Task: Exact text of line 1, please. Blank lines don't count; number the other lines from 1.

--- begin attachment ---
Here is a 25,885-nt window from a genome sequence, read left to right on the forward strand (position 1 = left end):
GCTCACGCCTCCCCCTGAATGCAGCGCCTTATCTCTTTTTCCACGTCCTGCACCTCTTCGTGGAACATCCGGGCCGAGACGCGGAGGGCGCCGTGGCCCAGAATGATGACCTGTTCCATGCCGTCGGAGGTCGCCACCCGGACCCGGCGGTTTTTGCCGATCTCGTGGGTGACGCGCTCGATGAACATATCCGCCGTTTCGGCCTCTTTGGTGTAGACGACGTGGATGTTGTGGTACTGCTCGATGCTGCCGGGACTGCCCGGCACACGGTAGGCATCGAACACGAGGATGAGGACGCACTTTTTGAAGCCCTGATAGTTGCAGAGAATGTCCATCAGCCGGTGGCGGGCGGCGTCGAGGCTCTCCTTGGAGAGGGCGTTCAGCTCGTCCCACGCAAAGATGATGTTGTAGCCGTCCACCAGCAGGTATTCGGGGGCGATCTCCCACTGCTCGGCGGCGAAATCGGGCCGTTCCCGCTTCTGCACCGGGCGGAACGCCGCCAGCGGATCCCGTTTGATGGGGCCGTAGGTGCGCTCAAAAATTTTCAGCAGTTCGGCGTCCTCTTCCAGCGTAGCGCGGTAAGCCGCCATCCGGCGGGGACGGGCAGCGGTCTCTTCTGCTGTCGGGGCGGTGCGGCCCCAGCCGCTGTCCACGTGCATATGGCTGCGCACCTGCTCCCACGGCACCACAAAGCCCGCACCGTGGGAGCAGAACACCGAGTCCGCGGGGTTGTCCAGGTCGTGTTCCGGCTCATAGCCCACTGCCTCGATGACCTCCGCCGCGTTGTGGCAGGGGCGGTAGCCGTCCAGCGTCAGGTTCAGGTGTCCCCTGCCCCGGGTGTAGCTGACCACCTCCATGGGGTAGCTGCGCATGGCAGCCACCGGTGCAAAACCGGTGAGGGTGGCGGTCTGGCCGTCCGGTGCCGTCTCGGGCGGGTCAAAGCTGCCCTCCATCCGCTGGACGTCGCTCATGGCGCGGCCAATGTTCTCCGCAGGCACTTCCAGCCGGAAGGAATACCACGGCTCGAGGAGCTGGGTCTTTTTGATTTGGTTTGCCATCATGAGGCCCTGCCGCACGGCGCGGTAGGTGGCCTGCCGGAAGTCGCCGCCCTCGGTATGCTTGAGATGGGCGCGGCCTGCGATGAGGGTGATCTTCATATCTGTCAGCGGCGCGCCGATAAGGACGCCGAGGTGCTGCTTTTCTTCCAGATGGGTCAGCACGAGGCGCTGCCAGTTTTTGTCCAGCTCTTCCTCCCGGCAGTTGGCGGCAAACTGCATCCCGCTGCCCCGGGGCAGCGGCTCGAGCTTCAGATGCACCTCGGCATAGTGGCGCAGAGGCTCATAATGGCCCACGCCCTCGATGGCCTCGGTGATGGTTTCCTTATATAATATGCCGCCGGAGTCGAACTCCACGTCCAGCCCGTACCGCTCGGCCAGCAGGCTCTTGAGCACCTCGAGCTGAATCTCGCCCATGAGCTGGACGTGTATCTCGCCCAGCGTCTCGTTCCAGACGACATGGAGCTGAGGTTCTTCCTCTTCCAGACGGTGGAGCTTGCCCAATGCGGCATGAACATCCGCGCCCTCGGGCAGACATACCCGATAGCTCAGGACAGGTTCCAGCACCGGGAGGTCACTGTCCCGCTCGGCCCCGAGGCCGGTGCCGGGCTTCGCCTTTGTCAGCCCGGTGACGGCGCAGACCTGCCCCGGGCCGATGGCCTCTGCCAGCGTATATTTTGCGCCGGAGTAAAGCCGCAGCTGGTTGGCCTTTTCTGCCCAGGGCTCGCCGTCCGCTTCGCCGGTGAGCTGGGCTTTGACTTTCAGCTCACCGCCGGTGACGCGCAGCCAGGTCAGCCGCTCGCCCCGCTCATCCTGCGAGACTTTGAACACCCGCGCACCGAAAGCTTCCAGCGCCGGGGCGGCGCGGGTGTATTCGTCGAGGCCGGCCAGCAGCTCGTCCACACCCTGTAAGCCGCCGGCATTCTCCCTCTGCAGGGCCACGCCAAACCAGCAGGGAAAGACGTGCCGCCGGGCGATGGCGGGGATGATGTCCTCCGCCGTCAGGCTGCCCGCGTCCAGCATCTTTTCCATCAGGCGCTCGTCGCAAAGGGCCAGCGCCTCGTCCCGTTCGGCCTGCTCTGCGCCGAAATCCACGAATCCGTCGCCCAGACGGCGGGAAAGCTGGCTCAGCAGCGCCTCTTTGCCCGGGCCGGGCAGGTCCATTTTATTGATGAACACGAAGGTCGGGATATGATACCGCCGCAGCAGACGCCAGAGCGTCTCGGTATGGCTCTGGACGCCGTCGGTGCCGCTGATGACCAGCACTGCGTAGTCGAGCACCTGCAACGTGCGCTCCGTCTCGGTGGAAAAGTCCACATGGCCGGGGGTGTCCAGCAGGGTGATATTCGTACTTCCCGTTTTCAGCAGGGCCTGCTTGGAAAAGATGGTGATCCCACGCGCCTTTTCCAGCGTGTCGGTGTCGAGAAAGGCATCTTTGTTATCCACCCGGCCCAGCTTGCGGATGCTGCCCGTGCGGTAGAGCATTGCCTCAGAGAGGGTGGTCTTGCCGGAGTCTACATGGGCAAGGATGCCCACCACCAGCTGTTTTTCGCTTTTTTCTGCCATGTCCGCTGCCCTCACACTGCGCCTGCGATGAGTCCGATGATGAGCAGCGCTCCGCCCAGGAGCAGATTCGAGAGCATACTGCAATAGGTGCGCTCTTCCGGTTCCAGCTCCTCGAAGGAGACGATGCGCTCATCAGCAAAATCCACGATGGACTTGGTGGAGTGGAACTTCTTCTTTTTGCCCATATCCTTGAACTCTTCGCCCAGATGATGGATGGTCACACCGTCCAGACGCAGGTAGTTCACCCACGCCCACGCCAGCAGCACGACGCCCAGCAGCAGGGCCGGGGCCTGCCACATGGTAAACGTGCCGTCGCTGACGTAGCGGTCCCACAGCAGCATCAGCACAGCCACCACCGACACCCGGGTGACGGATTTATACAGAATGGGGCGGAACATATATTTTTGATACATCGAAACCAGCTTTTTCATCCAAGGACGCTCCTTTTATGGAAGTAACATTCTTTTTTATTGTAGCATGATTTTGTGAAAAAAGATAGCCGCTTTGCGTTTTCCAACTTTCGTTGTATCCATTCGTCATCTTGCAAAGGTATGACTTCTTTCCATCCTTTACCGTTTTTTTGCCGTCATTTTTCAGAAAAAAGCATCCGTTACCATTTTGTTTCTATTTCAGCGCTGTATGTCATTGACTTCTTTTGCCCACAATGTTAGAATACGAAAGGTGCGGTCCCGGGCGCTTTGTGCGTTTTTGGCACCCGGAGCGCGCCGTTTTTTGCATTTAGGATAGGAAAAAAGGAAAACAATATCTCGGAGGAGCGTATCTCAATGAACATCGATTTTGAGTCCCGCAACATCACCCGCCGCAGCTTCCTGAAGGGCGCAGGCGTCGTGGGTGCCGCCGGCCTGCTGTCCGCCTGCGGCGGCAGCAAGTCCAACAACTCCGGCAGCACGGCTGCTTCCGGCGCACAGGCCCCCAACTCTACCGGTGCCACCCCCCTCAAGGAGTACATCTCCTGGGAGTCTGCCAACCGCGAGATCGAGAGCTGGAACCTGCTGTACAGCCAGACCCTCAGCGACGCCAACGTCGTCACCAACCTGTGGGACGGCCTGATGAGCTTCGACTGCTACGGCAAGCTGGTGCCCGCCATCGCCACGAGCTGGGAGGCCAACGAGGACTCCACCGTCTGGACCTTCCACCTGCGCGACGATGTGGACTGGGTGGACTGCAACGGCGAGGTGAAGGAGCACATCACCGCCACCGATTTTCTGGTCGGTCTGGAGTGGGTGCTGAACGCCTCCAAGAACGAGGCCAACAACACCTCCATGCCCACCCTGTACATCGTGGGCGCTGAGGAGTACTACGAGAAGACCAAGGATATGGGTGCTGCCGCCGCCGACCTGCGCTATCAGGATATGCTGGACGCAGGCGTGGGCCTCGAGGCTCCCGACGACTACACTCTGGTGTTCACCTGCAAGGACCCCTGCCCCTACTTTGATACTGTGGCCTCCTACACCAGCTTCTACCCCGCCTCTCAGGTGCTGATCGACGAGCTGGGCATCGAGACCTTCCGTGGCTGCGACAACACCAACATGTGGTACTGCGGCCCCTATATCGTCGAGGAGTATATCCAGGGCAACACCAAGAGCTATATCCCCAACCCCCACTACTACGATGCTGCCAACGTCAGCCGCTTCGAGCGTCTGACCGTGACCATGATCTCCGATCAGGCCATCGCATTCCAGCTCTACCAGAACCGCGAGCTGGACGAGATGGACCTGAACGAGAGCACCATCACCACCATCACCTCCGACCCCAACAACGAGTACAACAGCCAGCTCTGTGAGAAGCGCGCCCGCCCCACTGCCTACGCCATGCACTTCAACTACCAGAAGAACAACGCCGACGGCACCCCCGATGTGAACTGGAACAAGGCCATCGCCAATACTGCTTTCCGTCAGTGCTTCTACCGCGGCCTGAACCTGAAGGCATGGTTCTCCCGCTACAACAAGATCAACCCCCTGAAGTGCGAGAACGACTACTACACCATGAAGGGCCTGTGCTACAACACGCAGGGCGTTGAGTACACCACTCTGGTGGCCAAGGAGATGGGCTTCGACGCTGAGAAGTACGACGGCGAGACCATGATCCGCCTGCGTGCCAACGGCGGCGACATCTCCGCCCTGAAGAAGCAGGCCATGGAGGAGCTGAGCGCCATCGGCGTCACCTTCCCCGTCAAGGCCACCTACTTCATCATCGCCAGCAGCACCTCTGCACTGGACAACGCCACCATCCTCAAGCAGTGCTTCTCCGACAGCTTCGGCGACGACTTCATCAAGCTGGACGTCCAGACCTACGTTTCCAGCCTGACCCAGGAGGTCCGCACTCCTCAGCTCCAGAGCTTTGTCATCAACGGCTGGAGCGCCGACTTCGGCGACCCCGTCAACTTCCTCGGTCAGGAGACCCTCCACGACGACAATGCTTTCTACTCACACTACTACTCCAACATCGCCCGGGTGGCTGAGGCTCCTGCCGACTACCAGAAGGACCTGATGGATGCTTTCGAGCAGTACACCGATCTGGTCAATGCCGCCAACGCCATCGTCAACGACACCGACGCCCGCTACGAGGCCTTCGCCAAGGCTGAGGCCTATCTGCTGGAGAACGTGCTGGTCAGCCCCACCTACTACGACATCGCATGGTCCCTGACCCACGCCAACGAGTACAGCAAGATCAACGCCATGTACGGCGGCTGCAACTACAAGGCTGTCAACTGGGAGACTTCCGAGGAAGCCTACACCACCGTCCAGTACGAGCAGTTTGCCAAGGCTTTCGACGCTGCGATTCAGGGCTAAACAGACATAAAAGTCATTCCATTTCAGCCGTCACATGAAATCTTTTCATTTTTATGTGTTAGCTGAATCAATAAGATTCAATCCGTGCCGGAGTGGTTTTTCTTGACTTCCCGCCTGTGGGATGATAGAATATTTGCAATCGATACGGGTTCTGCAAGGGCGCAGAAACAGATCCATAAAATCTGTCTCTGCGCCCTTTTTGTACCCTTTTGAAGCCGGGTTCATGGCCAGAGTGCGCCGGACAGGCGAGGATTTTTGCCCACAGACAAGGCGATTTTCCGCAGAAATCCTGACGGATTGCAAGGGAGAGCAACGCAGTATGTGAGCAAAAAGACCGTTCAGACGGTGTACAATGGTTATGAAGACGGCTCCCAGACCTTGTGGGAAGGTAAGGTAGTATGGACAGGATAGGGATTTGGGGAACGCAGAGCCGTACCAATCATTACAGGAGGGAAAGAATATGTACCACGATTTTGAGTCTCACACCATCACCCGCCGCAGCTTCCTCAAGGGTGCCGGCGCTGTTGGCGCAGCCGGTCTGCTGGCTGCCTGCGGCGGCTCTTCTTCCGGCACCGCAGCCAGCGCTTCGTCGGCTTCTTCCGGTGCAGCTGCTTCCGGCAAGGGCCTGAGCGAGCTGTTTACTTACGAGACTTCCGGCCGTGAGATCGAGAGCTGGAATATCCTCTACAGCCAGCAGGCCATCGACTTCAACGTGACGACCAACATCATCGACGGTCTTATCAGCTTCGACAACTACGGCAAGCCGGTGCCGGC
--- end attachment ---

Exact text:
Here is a 25,885-nt window from a genome sequence, read left to right on the forward strand (position 1 = left end):